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Business News/ Politics / Policy/  Violence costs India 4.7% of GDP in 2014
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Violence costs India 4.7% of GDP in 2014

India ranked 143 out of 162 countries on the Global Peace Index for 2014

The index gauged global peace using the level of safety and security in society, the extent of domestic and international conflict and the degree of militarization. Photo: HTPremium
The index gauged global peace using the level of safety and security in society, the extent of domestic and international conflict and the degree of militarization. Photo: HT

Mumbai: Violence comes at a very high cost. It cost India $341.7 billion, or 4.7% of its GDP, in 2014, the fourth highest cost in the world, according to the Global Peace Index (GPI).

India ranked 143 out of 162 countries on the Index, published on Tuesday by Australia-based global think-tank Institute for Economics and Peace (IEP). It said the country is in a ‘low’ state of peace.

Iceland is the most peaceful country in the world, Syria the least peaceful. Pakistan ranked 154 with a ‘very low’ state of peace. The index gauged global peace using the level of safety and security in society, the extent of domestic and international conflict and the degree of militarization.

In 2014, 69 countries reported deaths from terrorism, up from 60 in 2013, highlighting the increasing use of terror tactics.

About 50 million people, or 0.75% of the current world population, are displaced, the study said.

These events took away $14.3 trillion from the global economy and it amounted to 13.4% of global GDP in the last year, according to the report. The cost of violence increased by $1.9 trillion or 15.3% since 2008. This was due to increased deaths from internal conflicts in countries in the Middle East and North Africa (Mena region), increased displacement of people and refugee support, and GDP losses from conflict.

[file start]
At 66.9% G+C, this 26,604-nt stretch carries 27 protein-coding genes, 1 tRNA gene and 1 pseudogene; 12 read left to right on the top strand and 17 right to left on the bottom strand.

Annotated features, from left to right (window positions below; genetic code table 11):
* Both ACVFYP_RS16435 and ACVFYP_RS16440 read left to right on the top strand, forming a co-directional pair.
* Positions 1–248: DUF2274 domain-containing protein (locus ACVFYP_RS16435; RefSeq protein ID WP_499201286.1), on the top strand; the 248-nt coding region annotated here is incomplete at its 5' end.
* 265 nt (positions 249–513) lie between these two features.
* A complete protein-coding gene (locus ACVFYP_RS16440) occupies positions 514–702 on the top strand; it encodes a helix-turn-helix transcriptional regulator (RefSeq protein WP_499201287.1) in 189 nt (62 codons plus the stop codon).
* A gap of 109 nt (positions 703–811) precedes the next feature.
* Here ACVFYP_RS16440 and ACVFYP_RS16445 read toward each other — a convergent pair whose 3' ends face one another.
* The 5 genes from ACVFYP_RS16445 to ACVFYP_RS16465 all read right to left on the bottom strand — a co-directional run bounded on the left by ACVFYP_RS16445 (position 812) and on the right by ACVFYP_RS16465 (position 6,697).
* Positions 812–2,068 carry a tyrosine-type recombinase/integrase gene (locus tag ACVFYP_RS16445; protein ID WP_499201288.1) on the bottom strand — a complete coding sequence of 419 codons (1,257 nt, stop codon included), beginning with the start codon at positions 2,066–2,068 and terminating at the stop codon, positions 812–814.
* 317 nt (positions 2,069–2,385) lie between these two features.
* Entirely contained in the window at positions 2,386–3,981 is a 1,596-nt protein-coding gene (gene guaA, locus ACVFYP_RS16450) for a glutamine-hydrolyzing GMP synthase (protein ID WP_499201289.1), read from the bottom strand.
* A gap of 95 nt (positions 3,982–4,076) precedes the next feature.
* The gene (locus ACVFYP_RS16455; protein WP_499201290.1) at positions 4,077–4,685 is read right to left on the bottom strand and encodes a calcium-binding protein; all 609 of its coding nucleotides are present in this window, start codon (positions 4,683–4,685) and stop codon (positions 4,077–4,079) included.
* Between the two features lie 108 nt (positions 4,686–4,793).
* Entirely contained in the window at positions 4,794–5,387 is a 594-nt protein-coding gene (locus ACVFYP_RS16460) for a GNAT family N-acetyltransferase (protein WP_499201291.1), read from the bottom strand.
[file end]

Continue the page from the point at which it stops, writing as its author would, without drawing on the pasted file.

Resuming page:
“Reducing conflict is a crucial plank in ensuring continued world economic recovery. If global violence were to decrease by 10% uniformly, an additional $1.43 trillion would effectively be added to the world economy," said Steve Killelea, founder and executive chairman of the IEP.

To put this in perspective, this is more than six times the total value of Greece’s bailout and loans from the International Monetary Fund (IMF), European Central Bank and other euro zone countries combined, he said.

India has always ranked in the bottom 25 when it comes to peace, said Killelea. “This is mainly because of ongoing conflicts in Kashmir, Maoist insurgency, ethnic group clashes and the fact that you live among conflict-ridden nations such as Pakistan, Myanmar and Afghanistan."

In the last eight years since the GPI was first launched, India has deteriorated in peace by 6%, largely due to a drop in the indicators measuring deaths from external conflicts with Pakistan, China; political terror and perceptions of criminality.

One of the other important indicators for state of peace is the level of militarization. India, the largest importer of arms in the world, has emerged as a highly militarized nation, along with nations such as the US, Pakistan, North Korea and Israel.

“This is mainly because of the nuclear sophistication of the country and size of military needed for the size of India," said Killelea.

The report found that over two billion people live in the 20 least peaceful countries in the world, compared with less than 500 million in the 20 most peaceful.

The mechanism to create long-term peace is to ensure low level of corruption, create a strong business environment and ensure equitable distribution of resources. Acceptance of minorities will also help in avoiding internal conflicts, said Killelea.

On India, he said economic interdependence with China and Pakistan will help decrease existing conflicts.

Over the last eight years, peace in 86 countries has deteriorated, while only 76 countries showed an improvement. “The peaceful countries are becoming more peaceful, while the less peaceful ones are becoming lesser," said Killelea.

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Published: 17 Jun 2015, 10:16 AM IST
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